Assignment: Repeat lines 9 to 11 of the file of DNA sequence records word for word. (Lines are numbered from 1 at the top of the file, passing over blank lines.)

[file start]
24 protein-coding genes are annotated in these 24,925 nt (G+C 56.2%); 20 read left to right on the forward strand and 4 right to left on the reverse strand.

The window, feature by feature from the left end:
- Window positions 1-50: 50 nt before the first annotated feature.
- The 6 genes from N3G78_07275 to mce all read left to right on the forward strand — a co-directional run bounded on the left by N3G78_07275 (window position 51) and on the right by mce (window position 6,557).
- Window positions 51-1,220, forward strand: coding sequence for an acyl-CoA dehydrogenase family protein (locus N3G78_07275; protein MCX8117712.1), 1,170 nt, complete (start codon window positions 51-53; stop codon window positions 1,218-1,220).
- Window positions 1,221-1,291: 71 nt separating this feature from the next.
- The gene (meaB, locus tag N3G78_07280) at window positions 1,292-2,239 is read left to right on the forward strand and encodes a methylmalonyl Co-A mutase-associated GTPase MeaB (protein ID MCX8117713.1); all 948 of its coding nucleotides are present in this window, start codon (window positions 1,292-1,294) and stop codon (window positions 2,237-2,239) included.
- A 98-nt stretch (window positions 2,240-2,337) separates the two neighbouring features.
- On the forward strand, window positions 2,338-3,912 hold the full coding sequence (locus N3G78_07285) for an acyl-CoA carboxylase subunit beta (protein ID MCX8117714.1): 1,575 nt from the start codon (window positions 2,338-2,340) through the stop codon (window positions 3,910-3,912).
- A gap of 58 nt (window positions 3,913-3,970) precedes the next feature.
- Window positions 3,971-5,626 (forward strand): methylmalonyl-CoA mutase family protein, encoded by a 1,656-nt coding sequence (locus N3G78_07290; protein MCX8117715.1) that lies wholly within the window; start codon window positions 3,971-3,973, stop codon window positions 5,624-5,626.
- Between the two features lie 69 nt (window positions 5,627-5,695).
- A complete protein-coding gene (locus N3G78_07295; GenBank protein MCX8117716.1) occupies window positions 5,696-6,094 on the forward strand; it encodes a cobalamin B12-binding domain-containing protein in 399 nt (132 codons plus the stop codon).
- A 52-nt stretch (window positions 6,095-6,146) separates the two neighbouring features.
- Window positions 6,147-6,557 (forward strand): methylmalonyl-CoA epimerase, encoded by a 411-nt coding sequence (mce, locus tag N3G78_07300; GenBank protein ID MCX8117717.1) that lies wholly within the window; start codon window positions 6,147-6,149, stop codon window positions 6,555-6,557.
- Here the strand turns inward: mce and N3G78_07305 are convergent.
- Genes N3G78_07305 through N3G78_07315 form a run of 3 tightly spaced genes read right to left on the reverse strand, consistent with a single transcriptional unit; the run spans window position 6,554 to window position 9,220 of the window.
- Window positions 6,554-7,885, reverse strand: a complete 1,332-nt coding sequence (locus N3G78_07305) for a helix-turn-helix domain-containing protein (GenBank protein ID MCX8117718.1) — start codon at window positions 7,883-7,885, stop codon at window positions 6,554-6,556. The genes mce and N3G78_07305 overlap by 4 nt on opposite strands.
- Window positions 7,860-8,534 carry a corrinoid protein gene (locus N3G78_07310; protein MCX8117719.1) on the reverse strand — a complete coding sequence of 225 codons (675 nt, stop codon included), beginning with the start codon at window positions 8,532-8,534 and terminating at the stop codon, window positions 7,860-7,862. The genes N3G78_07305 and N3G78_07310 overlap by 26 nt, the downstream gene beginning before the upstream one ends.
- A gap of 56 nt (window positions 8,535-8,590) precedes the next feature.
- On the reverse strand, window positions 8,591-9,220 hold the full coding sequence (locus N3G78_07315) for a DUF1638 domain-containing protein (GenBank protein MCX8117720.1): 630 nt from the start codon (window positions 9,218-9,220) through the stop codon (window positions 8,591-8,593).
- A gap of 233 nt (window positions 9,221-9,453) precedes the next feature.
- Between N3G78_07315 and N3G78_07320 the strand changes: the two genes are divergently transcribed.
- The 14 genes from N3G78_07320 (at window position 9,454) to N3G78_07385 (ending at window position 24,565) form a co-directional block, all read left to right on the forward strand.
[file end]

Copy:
- On the forward strand, window positions 2,338-3,912 hold the full coding sequence (locus N3G78_07285) for an acyl-CoA carboxylase subunit beta (protein ID MCX8117714.1): 1,575 nt from the start codon (window positions 2,338-2,340) through the stop codon (window positions 3,910-3,912).
- A gap of 58 nt (window positions 3,913-3,970) precedes the next feature.
- Window positions 3,971-5,626 (forward strand): methylmalonyl-CoA mutase family protein, encoded by a 1,656-nt coding sequence (locus N3G78_07290; protein MCX8117715.1) that lies wholly within the window; start codon window positions 3,971-3,973, stop codon window positions 5,624-5,626.